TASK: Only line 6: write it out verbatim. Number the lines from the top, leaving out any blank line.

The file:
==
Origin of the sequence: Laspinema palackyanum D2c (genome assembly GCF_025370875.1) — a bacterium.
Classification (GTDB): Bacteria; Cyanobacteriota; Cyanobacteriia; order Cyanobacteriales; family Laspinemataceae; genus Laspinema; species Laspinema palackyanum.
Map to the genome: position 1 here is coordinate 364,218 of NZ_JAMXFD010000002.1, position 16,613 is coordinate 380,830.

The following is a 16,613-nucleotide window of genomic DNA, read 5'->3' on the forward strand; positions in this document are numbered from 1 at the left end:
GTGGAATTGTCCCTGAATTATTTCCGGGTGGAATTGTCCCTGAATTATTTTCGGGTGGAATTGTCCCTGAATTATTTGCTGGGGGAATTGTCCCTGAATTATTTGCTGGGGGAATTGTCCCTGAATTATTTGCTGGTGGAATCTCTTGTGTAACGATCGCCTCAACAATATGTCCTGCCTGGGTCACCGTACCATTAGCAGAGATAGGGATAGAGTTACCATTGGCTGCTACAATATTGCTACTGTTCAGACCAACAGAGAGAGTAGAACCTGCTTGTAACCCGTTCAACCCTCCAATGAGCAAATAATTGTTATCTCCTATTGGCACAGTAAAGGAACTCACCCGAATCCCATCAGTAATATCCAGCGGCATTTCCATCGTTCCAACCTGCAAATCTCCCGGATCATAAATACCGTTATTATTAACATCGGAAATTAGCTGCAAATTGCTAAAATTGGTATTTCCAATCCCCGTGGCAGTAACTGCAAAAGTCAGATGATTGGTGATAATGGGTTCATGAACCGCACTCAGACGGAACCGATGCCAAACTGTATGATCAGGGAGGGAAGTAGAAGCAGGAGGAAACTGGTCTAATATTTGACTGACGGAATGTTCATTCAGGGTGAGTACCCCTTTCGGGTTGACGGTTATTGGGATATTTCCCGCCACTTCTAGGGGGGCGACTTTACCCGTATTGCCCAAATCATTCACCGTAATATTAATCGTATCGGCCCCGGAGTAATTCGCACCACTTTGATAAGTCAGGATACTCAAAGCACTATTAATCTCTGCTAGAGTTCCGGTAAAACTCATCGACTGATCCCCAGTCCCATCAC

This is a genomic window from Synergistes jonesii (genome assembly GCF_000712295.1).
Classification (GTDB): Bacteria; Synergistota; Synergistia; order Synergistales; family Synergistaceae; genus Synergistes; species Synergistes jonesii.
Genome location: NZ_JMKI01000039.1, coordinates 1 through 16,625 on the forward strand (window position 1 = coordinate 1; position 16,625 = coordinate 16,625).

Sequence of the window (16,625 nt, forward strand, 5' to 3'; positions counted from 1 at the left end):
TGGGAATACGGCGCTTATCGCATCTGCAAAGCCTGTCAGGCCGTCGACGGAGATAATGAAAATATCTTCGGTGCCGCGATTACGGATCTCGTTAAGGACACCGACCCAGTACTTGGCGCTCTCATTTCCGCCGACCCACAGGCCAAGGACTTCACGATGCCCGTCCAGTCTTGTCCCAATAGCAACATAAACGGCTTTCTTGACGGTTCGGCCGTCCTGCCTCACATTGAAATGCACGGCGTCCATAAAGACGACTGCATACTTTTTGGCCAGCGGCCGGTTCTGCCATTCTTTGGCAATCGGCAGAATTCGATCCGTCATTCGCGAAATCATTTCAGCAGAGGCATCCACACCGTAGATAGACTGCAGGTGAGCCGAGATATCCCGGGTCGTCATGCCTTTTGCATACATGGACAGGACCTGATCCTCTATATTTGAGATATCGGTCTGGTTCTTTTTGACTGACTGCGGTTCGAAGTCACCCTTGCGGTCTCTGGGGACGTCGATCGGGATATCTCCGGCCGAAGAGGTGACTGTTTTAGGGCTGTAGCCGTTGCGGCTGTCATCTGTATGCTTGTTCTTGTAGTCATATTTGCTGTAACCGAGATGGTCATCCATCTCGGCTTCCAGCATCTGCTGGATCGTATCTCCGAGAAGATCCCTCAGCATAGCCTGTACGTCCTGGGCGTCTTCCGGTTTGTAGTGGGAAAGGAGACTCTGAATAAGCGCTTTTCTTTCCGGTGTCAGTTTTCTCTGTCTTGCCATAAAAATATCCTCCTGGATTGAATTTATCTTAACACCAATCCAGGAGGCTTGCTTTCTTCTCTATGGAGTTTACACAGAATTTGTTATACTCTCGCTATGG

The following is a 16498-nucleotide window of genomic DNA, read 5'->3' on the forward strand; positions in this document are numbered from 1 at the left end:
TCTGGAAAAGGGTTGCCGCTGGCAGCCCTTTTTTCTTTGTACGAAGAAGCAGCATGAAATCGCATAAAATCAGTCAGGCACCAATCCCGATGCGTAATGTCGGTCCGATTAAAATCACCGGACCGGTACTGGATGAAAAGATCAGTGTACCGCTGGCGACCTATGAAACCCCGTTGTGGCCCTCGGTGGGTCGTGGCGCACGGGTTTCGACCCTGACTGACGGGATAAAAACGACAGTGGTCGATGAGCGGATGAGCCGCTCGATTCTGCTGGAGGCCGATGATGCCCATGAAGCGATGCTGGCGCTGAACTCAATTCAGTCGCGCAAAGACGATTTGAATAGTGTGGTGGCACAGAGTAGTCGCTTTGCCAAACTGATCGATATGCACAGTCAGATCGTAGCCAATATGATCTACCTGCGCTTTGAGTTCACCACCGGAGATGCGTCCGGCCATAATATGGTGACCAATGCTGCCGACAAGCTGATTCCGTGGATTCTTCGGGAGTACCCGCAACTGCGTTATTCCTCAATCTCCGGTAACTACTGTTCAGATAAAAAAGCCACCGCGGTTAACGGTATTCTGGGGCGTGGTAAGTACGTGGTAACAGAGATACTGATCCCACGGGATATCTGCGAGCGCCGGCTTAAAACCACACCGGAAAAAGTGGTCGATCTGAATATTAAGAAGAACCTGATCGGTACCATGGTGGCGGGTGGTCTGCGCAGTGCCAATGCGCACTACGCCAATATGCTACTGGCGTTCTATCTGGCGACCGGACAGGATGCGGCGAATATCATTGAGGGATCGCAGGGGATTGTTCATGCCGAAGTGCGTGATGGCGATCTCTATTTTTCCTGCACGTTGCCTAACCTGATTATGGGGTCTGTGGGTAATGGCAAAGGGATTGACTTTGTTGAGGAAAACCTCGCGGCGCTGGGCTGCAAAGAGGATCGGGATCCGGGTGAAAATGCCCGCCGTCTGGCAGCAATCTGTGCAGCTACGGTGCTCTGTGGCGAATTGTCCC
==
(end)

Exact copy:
This is a genomic window from Synergistes jonesii (genome assembly GCF_000712295.1).